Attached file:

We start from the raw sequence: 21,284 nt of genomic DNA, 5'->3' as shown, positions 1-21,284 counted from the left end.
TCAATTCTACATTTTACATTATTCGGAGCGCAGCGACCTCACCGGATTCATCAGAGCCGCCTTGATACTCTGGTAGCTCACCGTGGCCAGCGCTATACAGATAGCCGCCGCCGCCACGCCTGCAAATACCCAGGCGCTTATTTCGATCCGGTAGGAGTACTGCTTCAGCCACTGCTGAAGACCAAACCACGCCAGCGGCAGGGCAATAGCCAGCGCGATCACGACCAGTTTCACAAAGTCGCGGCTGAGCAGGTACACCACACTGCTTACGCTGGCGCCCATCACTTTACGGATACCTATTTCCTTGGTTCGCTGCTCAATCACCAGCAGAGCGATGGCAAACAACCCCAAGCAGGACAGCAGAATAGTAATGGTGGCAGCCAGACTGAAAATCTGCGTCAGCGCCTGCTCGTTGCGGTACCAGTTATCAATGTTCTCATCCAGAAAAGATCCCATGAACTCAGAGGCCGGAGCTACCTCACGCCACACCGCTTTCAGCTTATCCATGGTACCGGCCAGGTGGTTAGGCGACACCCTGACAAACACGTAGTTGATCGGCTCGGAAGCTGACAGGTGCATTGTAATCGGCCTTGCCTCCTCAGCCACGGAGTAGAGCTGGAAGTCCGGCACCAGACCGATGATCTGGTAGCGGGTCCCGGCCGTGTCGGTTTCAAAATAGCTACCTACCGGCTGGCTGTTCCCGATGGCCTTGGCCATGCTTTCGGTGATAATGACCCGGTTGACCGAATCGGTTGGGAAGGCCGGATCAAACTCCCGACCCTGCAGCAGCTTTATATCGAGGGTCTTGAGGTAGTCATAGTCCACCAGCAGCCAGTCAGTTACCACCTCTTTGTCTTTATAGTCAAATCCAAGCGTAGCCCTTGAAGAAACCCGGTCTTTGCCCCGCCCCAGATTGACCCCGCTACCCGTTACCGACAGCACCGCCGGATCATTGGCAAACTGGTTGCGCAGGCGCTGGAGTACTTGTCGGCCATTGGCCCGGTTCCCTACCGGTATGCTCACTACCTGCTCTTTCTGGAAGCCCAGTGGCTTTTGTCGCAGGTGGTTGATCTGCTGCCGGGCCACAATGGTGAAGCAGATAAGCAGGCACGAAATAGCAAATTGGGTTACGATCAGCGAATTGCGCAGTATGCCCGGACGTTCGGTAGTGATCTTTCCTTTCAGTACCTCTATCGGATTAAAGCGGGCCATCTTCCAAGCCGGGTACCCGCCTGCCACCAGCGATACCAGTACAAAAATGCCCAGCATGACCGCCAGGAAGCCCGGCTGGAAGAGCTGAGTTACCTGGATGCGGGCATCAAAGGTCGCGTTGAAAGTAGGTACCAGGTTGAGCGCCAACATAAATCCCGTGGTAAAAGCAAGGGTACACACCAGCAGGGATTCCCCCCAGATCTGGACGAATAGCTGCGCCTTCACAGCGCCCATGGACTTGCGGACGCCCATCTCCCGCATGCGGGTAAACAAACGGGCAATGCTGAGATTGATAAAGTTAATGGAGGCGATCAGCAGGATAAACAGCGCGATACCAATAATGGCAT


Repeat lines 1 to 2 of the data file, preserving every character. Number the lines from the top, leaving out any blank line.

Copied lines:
We start from the raw sequence: 21,284 nt of genomic DNA, 5'->3' as shown, positions 1-21,284 counted from the left end.
TCAATTCTACATTTTACATTATTCGGAGCGCAGCGACCTCACCGGATTCATCAGAGCCGCCTTGATACTCTGGTAGCTCACCGTGGCCAGCGCTATACAGATAGCCGCCGCCGCCACGCCTGCAAATACCCAGGCGCTTATTTCGATCCGGTAGGAGTACTGCTTCAGCCACTGCTGAAGACCAAACCACGCCAGCGGCAGGGCAATAGCCAGCGCGATCACGACCAGTTTCACAAAGTCGCGGCTGAGCAGGTACACCACACTGCTTACGCTGGCGCCCATCACTTTACGGATACCTATTTCCTTGGTTCGCTGCTCAATCACCAGCAGAGCGATGGCAAACAACCCCAAGCAGGACAGCAGAATAGTAATGGTGGCAGCCAGACTGAAAATCTGCGTCAGCGCCTGCTCGTTGCGGTACCAGTTATCAATGTTCTCATCCAGAAAAGATCCCATGAACTCAGAGGCCGGAGCTACCTCACGCCACACCGCTTTCAGCTTATCCATGGTACCGGCCAGGTGGTTAGGCGACACCCTGACAAACACGTAGTTGATCGGCTCGGAAGCTGACAGGTGCATTGTAATCGGCCTTGCCTCCTCAGCCACGGAGTAGAGCTGGAAGTCCGGCACCAGACCGATGATCTGGTAGCGGGTCCCGGCCGTGTCGGTTTCAAAATAGCTACCTACCGGCTGGCTGTTCCCGATGGCCTTGGCCATGCTTTCGGTGATAATGACCCGGTTGACCGAATCGGTTGGGAAGGCCGGATCAAACTCCCGACCCTGCAGCAGCTTTATATCGAGGGTCTTGAGGTAGTCATAGTCCACCAGCAGCCAGTCAGTTACCACCTCTTTGTCTTTATAGTCAAATCCAAGCGTAGCCCTTGAAGAAACCCGGTCTTTGCCCCGCCCCAGATTGACCCCGCTACCCGTTACCGACAGCACCGCCGGATCATTGGCAAACTGGTTGCGCAGGCGCTGGAGTACTTGTCGGCCATTGGCCCGGTTCCCTACCGGTATGCTCACTACCTGCTCTTTCTGGAAGCCCAGTGGCTTTTGTCGCAGGTGGTTGATCTGCTGCCGGGCCACAATGGTGAAGCAGATAAGCAGGCACGAAATAGCAAATTGGGTTACGATCAGCGAATTGCGCAGTATGCCCGGACGTTCGGTAGTGATCTTTCCTTTCAGTACCTCTATCGGATTAAAGCGGGCCATCTTCCAAGCCGGGTACCCGCCTGCCACCAGCGATACCAGTACAAAAATGCCCAGCATGACCGCCAGGAAGCCCGGCTGGAAGAGCTGAGTTACCTGGATGCGGGCATCAAAGGTCGCGTTGAAAGTAGGTACCAGGTTGAGCGCCAACATAAATCCCGTGGTAAAAGCAAGGGTACACACCAGCAGGGATTCCCCCCAGATCTGGACGAATAGCTGCGCCTTCACAGCGCCCATGGACTTGCGGACGCCCATCTCCCGCATGCGGGTAAACAAACGGGCAATGCTGAGATTGATAAAGTTAATGGAGGCGATCAGCAGGATAAACAGCGCGATACCAATAATGGCAT